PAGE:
Saturday, 7 April 2007

Dr John: Is God a psychopath?

If you knew a father who gave up his only son to be killed in expiation for the crimes and misdemeanours of other people, would you call that chap a loving father? Or would you call him a psychopath?

The Right Reverend Dr Jeffery John says the latter, and in saying it on the BBC no less he's created a very English sort of controversy between 'evangelical' and 'liberal' christians, who can argue morality until all their sacred cows come home without ever questioning its source.

Dr John (yes, that's his appelation) is taking to task the 'evangelical' view, the Calvinist view of the Easter Myth that "God was very angry with us for our sins, and because he is a just God, our sin had to be punished."
But instead of punishing us he sent his Son, Jesus, as a substitute to suffer and die in our place. The blood of Jesus paid the price of our sins, and because of him God stopped being angry with us. In other words, Jesus took the rap, and we got forgiven, provided we said we believed in him.

Well, I don't know about you, but even at the age of ten I thought this explanation was pretty repulsive as well as nonsensical. What sort of God was this, getting so angry with the world and the people he created, and then, to calm himself down, demanding the blood of his own Son? And anyway, why should God forgive us through punishing somebody else? It was worse than illogical, it was insane. It made God sound like a psychopath. If any human being behaved like this we'd say they were a monster.

We certainly would, wouldn't we? And we'd hardly be so foolish as to take such a person as any sort of model from which to take our morality, would we? Would we?

Now Dr John has an excuse for his 'liberal' God, which he postulates in opposition to the psychopathic 'evangelical' god. The cross, he says, "is not about Jesus reconciling an angry God to us; it's almost the opposite."
It's about a totally loving God, incarnate in Christ, reconciling us to him. On the cross Jesus dies for our sins; the price of our sin is paid; but it is not paid to God but by God. As St paul says, God was in Christ reconciling the world to himself. Because he is Love, God does what Love does: He unites himself with the beloved. He enters his own creation and goes to the bottom line for us... This above all is the meaning of the Cross: that God is one with us in our sufferings, and not just 2000 years ago but through all time.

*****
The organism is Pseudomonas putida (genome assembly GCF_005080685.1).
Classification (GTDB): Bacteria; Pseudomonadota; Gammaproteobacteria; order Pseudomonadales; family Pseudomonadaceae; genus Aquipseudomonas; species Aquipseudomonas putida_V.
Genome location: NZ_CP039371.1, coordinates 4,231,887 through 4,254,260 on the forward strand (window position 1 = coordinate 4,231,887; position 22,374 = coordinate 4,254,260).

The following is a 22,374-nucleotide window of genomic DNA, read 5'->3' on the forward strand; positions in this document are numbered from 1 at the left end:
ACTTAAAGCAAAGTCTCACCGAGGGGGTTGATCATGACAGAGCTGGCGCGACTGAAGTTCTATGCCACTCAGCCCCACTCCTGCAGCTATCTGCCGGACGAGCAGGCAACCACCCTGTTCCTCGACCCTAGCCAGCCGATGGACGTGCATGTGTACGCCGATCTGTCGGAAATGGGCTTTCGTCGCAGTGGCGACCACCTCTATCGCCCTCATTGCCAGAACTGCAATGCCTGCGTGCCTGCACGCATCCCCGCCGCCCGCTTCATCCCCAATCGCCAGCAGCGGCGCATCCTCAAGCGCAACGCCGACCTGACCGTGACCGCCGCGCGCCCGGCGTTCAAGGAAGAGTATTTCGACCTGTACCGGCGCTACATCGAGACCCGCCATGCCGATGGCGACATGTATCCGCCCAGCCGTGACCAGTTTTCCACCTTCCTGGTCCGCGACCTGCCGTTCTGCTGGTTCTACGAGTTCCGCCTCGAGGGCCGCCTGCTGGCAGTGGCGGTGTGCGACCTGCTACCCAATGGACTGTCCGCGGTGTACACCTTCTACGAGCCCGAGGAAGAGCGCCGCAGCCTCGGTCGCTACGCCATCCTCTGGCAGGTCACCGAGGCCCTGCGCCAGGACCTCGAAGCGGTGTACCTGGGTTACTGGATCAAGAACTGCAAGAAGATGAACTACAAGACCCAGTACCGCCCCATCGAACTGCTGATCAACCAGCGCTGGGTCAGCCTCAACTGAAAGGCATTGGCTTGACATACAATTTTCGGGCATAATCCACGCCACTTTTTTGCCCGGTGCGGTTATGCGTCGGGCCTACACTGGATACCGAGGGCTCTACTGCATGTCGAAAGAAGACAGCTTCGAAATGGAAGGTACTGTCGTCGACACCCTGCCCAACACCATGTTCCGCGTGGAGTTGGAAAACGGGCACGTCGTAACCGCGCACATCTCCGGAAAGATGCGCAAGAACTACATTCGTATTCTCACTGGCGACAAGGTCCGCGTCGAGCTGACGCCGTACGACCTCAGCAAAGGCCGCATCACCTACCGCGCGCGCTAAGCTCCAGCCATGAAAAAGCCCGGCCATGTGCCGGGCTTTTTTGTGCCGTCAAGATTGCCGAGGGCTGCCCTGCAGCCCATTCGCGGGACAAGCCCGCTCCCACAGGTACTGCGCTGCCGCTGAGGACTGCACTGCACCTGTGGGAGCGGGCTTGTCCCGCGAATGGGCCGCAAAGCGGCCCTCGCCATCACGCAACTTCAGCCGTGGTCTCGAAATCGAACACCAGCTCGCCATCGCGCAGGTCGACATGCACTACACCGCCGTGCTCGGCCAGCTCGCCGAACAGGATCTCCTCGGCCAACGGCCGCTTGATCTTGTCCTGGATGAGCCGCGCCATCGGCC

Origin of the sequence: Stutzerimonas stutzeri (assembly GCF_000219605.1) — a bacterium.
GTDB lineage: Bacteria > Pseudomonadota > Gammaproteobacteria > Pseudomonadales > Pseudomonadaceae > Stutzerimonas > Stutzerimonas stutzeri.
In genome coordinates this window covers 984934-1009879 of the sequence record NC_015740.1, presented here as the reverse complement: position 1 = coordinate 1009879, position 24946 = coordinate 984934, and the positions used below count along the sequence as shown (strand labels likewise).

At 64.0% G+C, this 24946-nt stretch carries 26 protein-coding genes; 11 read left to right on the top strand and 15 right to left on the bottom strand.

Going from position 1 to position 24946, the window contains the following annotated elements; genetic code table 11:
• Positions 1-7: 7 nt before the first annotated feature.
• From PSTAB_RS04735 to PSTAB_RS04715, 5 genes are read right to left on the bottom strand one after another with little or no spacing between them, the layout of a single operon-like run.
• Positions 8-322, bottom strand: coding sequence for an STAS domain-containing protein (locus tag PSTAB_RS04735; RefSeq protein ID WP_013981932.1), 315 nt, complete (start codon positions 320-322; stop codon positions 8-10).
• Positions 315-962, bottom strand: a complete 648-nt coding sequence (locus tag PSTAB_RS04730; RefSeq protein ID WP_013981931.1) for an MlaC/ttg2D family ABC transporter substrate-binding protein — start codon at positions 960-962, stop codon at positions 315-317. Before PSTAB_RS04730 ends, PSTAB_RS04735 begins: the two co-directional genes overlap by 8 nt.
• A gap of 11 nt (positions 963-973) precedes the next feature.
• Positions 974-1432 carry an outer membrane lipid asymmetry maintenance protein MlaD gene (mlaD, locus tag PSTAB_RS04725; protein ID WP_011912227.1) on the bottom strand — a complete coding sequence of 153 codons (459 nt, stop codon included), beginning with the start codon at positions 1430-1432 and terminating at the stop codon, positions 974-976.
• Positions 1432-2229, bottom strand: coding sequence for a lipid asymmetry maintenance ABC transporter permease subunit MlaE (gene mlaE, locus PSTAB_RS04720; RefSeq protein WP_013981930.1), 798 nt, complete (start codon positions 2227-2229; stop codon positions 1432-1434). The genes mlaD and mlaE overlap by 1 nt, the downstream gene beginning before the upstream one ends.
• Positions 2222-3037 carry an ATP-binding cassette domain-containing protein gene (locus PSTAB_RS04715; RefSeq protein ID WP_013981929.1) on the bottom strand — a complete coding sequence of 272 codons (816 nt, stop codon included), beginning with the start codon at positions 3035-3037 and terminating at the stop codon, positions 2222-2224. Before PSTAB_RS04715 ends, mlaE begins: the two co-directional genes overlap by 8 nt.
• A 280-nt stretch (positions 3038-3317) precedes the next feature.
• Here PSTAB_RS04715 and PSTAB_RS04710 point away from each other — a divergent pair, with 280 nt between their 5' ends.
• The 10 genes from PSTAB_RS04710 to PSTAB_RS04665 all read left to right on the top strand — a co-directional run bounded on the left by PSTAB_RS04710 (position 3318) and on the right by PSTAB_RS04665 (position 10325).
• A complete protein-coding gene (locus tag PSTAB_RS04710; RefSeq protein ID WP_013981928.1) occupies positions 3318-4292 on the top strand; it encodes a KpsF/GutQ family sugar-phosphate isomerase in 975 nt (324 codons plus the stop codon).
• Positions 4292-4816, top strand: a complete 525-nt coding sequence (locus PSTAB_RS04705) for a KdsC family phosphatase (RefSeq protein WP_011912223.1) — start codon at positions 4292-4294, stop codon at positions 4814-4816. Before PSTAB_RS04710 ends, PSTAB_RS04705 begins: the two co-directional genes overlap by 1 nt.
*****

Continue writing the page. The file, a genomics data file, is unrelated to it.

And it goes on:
But this god, if you recall, is both all-knowing and all-powerful. That's what (supposedly) makes him a god. He not only knows all that will happen, he is also responsible for all that does happen - that's what being both all-knowing and all-powerful really means. Which means that he is not just at one with our suffering, he caused it, and he knew it would happen.

Human suffering, according to this view, is not an accident, it is god-given.

Such is the god to which people pay homage, and in either incarnation it looks psychopathic. But remember if you will that this god is simply the creation of human minds, or really of human wishes. If the creation of art reveals our psychology to ourselves, what then does the creation of such a monster reveal about those who dreamed him up?


  1. If god - or anyone - is a creation of the human mind, how can he be psycopath - or otherwise?

  2. God as a literary character shows psycopathic tendencies. I highly recommend this book by Jack Miles.

  3. Yet another thing I am confused by in christianity is the decision by an omniscient deity to signal his forgiveness using a mechanism he was entirely aware would cause endless confusion and debate and presumably make it more difficult for many people to believe.

    As far as I am aware Jesus never claimed to be the son of god, his execution was very much human and political, an event which was subsequently hijacked by the founders of christianity who rather transparently and awkwardly shoehorned the facts into an unconvincing theory of higher significance.

    I think the theory behind crucification of Jesus is especially bizarre when its purpose could have been achieved any of a number of other ways that would leave much less doubt as to god's purpose.

  4. Hey....Hey Peter....they are talking about you and you God obsession here....poor dears.

  5. Matt B - youre not very aware, are you

  6. Well it looks like Jesus did claim to be the the son of god. I stand corrected.


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